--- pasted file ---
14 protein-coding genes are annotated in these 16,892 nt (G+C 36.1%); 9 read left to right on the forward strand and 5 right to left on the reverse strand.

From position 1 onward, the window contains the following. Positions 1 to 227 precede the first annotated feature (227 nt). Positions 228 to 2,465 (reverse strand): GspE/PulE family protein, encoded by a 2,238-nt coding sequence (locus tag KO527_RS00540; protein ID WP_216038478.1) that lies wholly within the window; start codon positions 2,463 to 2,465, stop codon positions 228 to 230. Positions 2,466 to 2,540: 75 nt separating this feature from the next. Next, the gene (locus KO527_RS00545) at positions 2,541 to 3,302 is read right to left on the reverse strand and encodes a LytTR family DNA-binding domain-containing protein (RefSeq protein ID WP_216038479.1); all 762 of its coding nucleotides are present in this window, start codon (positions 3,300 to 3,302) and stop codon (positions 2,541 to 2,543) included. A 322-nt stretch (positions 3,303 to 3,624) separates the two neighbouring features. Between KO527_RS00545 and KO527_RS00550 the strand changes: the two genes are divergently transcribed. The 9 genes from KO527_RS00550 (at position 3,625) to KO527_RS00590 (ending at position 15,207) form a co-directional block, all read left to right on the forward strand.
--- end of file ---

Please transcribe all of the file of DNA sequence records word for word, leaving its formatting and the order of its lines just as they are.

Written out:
14 protein-coding genes are annotated in these 16,892 nt (G+C 36.1%); 9 read left to right on the forward strand and 5 right to left on the reverse strand.

From position 1 onward, the window contains the following. Positions 1 to 227 precede the first annotated feature (227 nt). Positions 228 to 2,465 (reverse strand): GspE/PulE family protein, encoded by a 2,238-nt coding sequence (locus tag KO527_RS00540; protein ID WP_216038478.1) that lies wholly within the window; start codon positions 2,463 to 2,465, stop codon positions 228 to 230. Positions 2,466 to 2,540: 75 nt separating this feature from the next. Next, the gene (locus KO527_RS00545) at positions 2,541 to 3,302 is read right to left on the reverse strand and encodes a LytTR family DNA-binding domain-containing protein (RefSeq protein ID WP_216038479.1); all 762 of its coding nucleotides are present in this window, start codon (positions 3,300 to 3,302) and stop codon (positions 2,541 to 2,543) included. A 322-nt stretch (positions 3,303 to 3,624) separates the two neighbouring features. Between KO527_RS00545 and KO527_RS00550 the strand changes: the two genes are divergently transcribed. The 9 genes from KO527_RS00550 (at position 3,625) to KO527_RS00590 (ending at position 15,207) form a co-directional block, all read left to right on the forward strand.